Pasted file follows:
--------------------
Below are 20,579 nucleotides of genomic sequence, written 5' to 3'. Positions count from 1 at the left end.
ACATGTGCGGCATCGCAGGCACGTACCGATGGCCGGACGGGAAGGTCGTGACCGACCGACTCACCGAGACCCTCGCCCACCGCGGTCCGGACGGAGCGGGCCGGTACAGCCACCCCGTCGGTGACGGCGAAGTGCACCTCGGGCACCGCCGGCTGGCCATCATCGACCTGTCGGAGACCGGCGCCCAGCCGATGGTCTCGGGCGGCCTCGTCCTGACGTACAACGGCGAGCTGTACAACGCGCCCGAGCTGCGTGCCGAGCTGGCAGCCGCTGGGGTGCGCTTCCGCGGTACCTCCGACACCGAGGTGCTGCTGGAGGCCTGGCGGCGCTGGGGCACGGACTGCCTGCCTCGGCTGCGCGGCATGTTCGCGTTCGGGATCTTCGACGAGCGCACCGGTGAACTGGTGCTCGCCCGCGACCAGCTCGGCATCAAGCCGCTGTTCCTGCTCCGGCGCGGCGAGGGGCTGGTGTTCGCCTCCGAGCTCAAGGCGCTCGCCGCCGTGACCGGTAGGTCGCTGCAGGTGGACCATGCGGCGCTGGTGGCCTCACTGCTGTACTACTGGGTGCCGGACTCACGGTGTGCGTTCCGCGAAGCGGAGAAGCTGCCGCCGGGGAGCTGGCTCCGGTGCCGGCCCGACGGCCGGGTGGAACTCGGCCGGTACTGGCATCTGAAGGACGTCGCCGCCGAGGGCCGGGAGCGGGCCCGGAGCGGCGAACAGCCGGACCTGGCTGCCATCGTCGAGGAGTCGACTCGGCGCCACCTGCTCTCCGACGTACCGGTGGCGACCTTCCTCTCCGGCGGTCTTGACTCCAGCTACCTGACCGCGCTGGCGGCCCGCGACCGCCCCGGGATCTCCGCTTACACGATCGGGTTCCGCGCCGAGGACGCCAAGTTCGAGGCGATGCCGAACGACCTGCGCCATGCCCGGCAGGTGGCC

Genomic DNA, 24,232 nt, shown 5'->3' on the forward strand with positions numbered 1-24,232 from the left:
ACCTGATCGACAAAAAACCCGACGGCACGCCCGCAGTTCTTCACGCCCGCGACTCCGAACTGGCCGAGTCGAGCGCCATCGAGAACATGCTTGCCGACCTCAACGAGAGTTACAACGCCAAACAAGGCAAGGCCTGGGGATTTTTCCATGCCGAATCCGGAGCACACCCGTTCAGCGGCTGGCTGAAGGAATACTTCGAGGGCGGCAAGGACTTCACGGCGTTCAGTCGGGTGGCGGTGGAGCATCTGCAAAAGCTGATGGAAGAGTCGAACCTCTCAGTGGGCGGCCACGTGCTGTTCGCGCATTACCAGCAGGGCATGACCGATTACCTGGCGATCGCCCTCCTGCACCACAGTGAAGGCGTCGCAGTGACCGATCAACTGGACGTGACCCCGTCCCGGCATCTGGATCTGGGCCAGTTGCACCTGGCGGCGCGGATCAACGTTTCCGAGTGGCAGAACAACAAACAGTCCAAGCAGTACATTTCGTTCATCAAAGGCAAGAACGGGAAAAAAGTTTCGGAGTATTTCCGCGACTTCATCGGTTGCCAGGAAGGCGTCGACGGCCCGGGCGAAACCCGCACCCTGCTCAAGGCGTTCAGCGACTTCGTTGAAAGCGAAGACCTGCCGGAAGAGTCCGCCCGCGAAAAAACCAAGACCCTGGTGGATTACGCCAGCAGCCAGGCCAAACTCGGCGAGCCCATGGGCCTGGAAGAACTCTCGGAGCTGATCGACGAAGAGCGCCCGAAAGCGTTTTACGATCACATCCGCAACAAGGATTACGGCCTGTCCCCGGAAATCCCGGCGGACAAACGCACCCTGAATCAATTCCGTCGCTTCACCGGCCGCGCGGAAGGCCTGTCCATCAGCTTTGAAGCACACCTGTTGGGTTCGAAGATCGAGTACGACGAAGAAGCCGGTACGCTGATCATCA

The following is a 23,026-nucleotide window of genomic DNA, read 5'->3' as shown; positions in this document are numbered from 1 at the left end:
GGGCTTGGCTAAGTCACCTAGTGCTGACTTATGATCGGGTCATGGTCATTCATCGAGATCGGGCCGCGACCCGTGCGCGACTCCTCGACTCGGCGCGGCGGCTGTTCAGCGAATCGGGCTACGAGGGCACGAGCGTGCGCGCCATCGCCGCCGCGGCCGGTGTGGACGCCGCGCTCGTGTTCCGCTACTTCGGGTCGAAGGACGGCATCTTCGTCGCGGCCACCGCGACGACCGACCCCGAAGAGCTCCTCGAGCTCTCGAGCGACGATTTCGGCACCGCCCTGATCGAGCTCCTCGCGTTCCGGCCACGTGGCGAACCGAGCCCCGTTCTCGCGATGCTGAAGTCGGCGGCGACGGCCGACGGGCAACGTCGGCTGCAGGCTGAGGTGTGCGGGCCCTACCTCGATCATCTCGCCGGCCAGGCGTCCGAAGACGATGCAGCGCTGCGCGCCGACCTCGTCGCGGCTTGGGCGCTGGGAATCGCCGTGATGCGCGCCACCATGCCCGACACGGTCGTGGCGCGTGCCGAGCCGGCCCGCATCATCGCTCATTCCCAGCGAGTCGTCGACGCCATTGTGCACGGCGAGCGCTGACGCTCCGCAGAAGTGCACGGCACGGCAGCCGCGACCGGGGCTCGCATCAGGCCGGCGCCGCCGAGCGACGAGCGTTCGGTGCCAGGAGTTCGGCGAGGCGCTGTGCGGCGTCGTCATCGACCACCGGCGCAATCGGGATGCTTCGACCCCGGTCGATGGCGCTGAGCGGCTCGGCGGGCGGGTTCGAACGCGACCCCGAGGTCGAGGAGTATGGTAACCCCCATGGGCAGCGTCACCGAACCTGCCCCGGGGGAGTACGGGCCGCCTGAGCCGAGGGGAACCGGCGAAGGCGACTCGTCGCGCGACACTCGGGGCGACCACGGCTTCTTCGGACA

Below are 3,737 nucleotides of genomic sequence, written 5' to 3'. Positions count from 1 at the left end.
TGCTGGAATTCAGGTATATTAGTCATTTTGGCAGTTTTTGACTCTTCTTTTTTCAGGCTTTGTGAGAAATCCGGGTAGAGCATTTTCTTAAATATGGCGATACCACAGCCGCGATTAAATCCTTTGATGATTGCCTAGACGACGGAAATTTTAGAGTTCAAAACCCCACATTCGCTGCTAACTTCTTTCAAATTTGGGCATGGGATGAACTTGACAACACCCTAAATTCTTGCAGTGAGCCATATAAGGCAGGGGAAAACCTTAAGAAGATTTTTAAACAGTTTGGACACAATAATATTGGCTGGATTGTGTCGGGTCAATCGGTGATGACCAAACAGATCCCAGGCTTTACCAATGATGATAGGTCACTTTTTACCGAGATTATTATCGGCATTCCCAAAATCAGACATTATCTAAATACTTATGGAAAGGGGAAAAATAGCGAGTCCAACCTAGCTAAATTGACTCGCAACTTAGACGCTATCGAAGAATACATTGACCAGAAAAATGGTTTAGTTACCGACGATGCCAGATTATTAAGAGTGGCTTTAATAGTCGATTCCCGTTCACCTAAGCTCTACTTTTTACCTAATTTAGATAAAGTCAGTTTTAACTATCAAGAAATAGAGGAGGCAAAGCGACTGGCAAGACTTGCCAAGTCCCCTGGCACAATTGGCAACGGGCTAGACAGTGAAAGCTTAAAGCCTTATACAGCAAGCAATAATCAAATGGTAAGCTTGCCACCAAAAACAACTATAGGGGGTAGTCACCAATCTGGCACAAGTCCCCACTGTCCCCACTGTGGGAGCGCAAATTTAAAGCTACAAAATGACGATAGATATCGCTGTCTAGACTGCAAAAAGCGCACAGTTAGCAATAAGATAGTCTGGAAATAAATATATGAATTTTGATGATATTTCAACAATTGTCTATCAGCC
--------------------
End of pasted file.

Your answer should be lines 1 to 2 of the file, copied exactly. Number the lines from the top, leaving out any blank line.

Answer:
Below are 20,579 nucleotides of genomic sequence, written 5' to 3'. Positions count from 1 at the left end.
ACATGTGCGGCATCGCAGGCACGTACCGATGGCCGGACGGGAAGGTCGTGACCGACCGACTCACCGAGACCCTCGCCCACCGCGGTCCGGACGGAGCGGGCCGGTACAGCCACCCCGTCGGTGACGGCGAAGTGCACCTCGGGCACCGCCGGCTGGCCATCATCGACCTGTCGGAGACCGGCGCCCAGCCGATGGTCTCGGGCGGCCTCGTCCTGACGTACAACGGCGAGCTGTACAACGCGCCCGAGCTGCGTGCCGAGCTGGCAGCCGCTGGGGTGCGCTTCCGCGGTACCTCCGACACCGAGGTGCTGCTGGAGGCCTGGCGGCGCTGGGGCACGGACTGCCTGCCTCGGCTGCGCGGCATGTTCGCGTTCGGGATCTTCGACGAGCGCACCGGTGAACTGGTGCTCGCCCGCGACCAGCTCGGCATCAAGCCGCTGTTCCTGCTCCGGCGCGGCGAGGGGCTGGTGTTCGCCTCCGAGCTCAAGGCGCTCGCCGCCGTGACCGGTAGGTCGCTGCAGGTGGACCATGCGGCGCTGGTGGCCTCACTGCTGTACTACTGGGTGCCGGACTCACGGTGTGCGTTCCGCGAAGCGGAGAAGCTGCCGCCGGGGAGCTGGCTCCGGTGCCGGCCCGACGGCCGGGTGGAACTCGGCCGGTACTGGCATCTGAAGGACGTCGCCGCCGAGGGCCGGGAGCGGGCCCGGAGCGGCGAACAGCCGGACCTGGCTGCCATCGTCGAGGAGTCGACTCGGCGCCACCTGCTCTCCGACGTACCGGTGGCGACCTTCCTCTCCGGCGGTCTTGACTCCAGCTACCTGACCGCGCTGGCGGCCCGCGACCGCCCCGGGATCTCCGCTTACACGATCGGGTTCCGCGCCGAGGACGCCAAGTTCGAGGCGATGCCGAACGACCTGCGCCATGCCCGGCAGGTGGCC